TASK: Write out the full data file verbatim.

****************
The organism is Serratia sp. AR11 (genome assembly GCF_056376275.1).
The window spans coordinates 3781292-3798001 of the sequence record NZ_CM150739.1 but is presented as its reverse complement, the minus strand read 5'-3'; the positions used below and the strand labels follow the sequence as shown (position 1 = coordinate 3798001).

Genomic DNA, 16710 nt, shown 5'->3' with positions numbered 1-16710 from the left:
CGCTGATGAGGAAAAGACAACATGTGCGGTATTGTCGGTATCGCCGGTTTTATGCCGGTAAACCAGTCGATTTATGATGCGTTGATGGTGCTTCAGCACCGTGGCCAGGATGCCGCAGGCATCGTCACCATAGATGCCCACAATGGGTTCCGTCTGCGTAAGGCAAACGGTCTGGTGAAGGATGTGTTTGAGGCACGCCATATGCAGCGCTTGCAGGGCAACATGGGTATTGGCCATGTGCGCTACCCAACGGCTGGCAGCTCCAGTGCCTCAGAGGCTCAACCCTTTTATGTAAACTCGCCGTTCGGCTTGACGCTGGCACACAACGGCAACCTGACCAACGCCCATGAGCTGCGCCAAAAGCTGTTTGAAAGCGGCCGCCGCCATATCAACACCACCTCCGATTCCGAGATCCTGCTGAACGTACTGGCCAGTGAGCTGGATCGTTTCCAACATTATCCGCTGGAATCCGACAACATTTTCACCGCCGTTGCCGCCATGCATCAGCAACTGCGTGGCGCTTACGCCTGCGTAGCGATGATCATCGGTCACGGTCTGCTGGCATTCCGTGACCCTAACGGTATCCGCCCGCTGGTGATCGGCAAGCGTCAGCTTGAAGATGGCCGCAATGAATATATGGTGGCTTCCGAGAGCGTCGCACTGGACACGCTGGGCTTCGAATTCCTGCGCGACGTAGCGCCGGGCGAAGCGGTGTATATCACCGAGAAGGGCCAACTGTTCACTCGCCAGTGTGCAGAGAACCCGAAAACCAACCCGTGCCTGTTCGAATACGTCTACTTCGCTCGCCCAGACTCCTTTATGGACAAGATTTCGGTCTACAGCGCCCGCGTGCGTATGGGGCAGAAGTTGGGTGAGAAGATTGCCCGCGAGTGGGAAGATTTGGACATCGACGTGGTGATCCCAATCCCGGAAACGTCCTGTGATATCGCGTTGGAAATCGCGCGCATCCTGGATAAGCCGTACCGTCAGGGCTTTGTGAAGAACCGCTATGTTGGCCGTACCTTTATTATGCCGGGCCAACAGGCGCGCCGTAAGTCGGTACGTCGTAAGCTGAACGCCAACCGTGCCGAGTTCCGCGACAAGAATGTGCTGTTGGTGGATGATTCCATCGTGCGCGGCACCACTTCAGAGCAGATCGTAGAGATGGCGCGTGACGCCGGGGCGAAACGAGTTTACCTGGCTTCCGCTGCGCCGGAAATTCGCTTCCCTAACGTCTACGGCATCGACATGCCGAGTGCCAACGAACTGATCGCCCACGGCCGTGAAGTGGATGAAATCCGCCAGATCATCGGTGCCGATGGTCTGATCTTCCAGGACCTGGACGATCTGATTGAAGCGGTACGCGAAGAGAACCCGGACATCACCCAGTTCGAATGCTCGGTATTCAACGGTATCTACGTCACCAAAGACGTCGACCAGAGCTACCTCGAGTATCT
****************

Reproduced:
The organism is Serratia sp. AR11 (genome assembly GCF_056376275.1).
The window spans coordinates 3781292-3798001 of the sequence record NZ_CM150739.1 but is presented as its reverse complement, the minus strand read 5'-3'; the positions used below and the strand labels follow the sequence as shown (position 1 = coordinate 3798001).

Genomic DNA, 16710 nt, shown 5'->3' with positions numbered 1-16710 from the left:
CGCTGATGAGGAAAAGACAACATGTGCGGTATTGTCGGTATCGCCGGTTTTATGCCGGTAAACCAGTCGATTTATGATGCGTTGATGGTGCTTCAGCACCGTGGCCAGGATGCCGCAGGCATCGTCACCATAGATGCCCACAATGGGTTCCGTCTGCGTAAGGCAAACGGTCTGGTGAAGGATGTGTTTGAGGCACGCCATATGCAGCGCTTGCAGGGCAACATGGGTATTGGCCATGTGCGCTACCCAACGGCTGGCAGCTCCAGTGCCTCAGAGGCTCAACCCTTTTATGTAAACTCGCCGTTCGGCTTGACGCTGGCACACAACGGCAACCTGACCAACGCCCATGAGCTGCGCCAAAAGCTGTTTGAAAGCGGCCGCCGCCATATCAACACCACCTCCGATTCCGAGATCCTGCTGAACGTACTGGCCAGTGAGCTGGATCGTTTCCAACATTATCCGCTGGAATCCGACAACATTTTCACCGCCGTTGCCGCCATGCATCAGCAACTGCGTGGCGCTTACGCCTGCGTAGCGATGATCATCGGTCACGGTCTGCTGGCATTCCGTGACCCTAACGGTATCCGCCCGCTGGTGATCGGCAAGCGTCAGCTTGAAGATGGCCGCAATGAATATATGGTGGCTTCCGAGAGCGTCGCACTGGACACGCTGGGCTTCGAATTCCTGCGCGACGTAGCGCCGGGCGAAGCGGTGTATATCACCGAGAAGGGCCAACTGTTCACTCGCCAGTGTGCAGAGAACCCGAAAACCAACCCGTGCCTGTTCGAATACGTCTACTTCGCTCGCCCAGACTCCTTTATGGACAAGATTTCGGTCTACAGCGCCCGCGTGCGTATGGGGCAGAAGTTGGGTGAGAAGATTGCCCGCGAGTGGGAAGATTTGGACATCGACGTGGTGATCCCAATCCCGGAAACGTCCTGTGATATCGCGTTGGAAATCGCGCGCATCCTGGATAAGCCGTACCGTCAGGGCTTTGTGAAGAACCGCTATGTTGGCCGTACCTTTATTATGCCGGGCCAACAGGCGCGCCGTAAGTCGGTACGTCGTAAGCTGAACGCCAACCGTGCCGAGTTCCGCGACAAGAATGTGCTGTTGGTGGATGATTCCATCGTGCGCGGCACCACTTCAGAGCAGATCGTAGAGATGGCGCGTGACGCCGGGGCGAAACGAGTTTACCTGGCTTCCGCTGCGCCGGAAATTCGCTTCCCTAACGTCTACGGCATCGACATGCCGAGTGCCAACGAACTGATCGCCCACGGCCGTGAAGTGGATGAAATCCGCCAGATCATCGGTGCCGATGGTCTGATCTTCCAGGACCTGGACGATCTGATTGAAGCGGTACGCGAAGAGAACCCGGACATCACCCAGTTCGAATGCTCGGTATTCAACGGTATCTACGTCACCAAAGACGTCGACCAGAGCTACCTCGAGTATCT